Temperature and Dissolved Oxygen Habitat Use by Striped Bass and Hybrid Striped Bass in Claytor Lake, Virginia
John M. Kilpatrick and John J. Ney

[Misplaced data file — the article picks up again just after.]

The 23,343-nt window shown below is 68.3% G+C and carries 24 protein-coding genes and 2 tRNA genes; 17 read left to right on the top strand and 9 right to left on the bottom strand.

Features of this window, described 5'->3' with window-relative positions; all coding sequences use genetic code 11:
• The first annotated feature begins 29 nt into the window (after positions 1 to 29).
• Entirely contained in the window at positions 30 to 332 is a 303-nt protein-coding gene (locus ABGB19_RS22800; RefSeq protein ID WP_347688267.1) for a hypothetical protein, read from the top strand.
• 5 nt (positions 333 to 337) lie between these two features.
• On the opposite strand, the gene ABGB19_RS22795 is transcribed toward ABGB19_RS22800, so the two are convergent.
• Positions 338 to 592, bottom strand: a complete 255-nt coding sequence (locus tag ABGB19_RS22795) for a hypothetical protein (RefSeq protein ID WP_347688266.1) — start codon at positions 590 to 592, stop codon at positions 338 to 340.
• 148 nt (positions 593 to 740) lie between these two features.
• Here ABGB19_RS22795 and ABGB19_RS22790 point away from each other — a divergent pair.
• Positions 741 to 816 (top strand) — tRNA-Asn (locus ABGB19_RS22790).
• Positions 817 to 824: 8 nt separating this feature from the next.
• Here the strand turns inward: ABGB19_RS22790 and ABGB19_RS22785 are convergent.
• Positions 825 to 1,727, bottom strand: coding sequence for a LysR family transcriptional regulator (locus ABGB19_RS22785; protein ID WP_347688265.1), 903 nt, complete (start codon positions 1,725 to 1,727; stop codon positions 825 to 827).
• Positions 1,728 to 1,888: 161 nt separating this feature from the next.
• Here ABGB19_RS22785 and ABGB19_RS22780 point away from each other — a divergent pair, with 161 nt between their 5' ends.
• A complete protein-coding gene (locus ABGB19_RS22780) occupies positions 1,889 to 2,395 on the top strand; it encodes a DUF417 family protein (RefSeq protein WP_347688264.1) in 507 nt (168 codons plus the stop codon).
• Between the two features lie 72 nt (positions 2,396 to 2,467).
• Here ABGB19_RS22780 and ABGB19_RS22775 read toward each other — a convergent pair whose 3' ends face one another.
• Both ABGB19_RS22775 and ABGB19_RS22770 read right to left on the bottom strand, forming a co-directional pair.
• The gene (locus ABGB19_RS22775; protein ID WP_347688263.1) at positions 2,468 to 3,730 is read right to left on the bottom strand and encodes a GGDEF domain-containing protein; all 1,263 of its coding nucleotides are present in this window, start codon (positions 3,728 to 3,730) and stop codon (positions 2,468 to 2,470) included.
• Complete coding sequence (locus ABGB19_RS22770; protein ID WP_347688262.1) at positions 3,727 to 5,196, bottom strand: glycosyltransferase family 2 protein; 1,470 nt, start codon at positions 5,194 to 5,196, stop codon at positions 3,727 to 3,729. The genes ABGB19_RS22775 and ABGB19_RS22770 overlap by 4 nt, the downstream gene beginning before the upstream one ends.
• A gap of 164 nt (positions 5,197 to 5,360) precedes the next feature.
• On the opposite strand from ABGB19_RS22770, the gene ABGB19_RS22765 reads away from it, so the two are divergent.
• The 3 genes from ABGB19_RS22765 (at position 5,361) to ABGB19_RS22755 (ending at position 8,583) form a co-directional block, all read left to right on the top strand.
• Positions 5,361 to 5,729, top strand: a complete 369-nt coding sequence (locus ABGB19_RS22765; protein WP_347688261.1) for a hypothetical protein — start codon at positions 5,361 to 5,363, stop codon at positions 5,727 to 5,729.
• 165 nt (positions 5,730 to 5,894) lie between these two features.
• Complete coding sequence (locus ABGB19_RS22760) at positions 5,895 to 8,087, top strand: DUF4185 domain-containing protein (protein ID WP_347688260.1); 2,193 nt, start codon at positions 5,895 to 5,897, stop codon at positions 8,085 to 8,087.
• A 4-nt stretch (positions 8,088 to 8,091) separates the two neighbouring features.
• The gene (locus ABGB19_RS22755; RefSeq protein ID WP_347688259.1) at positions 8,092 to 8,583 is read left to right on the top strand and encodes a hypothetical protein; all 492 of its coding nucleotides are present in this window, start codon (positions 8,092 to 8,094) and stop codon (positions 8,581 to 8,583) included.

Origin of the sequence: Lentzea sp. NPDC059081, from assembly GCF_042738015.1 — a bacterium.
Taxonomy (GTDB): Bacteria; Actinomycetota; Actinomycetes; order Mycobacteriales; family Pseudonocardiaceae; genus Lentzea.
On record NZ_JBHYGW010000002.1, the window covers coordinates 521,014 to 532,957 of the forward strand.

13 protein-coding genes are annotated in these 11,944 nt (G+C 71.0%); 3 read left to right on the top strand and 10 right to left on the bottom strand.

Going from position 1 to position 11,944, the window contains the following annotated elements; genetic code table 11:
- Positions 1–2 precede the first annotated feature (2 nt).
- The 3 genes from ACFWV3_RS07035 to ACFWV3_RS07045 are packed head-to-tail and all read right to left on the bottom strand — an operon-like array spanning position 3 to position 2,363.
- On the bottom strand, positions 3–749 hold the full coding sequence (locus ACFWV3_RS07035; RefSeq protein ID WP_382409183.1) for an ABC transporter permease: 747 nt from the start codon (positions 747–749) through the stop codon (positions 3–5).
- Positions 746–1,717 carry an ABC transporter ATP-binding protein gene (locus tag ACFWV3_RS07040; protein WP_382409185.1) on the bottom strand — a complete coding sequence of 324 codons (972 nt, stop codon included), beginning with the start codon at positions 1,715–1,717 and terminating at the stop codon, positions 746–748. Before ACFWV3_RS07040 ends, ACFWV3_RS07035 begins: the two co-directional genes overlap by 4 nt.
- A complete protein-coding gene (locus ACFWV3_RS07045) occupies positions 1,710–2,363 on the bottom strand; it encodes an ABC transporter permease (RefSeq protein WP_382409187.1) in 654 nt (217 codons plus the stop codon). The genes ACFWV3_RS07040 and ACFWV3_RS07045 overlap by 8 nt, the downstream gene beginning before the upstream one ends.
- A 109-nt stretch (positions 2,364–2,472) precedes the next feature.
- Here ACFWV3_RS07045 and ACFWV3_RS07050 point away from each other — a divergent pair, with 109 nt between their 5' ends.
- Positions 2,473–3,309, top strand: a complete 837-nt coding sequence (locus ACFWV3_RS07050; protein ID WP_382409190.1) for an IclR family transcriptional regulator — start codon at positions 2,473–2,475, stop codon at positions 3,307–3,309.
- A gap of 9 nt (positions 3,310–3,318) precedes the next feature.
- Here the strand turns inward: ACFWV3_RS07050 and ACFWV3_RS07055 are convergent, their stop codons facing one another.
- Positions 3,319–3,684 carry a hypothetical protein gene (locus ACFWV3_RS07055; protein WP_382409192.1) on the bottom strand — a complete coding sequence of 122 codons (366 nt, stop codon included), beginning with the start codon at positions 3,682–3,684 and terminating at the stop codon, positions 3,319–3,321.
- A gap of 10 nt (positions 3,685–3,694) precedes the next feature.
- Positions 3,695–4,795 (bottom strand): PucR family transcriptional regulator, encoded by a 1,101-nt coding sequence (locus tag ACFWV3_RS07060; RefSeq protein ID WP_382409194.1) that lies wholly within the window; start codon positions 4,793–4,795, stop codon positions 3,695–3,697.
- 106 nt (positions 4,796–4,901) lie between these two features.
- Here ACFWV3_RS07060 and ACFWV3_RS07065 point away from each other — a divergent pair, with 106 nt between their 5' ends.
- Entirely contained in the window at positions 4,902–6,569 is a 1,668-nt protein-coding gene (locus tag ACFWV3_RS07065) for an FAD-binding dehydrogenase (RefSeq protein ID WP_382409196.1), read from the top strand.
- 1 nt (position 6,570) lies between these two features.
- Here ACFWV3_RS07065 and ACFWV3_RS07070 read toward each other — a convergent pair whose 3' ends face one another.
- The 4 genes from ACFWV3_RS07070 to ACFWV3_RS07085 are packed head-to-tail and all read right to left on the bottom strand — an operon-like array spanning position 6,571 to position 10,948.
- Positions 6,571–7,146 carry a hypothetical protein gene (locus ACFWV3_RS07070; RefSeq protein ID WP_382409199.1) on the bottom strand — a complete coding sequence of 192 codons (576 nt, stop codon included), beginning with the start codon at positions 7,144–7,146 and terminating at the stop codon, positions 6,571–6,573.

Abstract.—We compared the habitat selection (temperature and dissolved oxygen) of striped bass (STB) Morone saxatilis and hybrid striped bass (HSB; palmetto bass [male white bass M. chrysops × female striped bass]) in Claytor Lake, Virginia. Striped bass (n = 28) and HSB (n = 33) were implanted with temperature-sensitive radio tags and tracked biweekly for a period of 19 months to record position and habitat use. Striped bass averaged 715 mm total length (range 533–940) whereas HSB averaged 547 mm total length (range 460–659). Habitat separation was most apparent in the warm season months of June through August. During this period, when deoxygenation of the metalimnion and hypolimnion was not limiting, STB and HSB segregated according to apparent temperature preferences, with HSB selecting warmer temperatures. As deoxygenation progressed, HSB and especially STB were forced into warmer strata than preferred. Results from this study suggest that if favorable dissolved oxygen levels are maintained, STB and HSB will vertically segregate during summer stratification. Temperature selection and qualitative observations of fish mortality in summer indicated that adult HSB would be less vulnerable than adult STB to a temperature–dissolved oxygen squeeze in summer and its detrimental effects.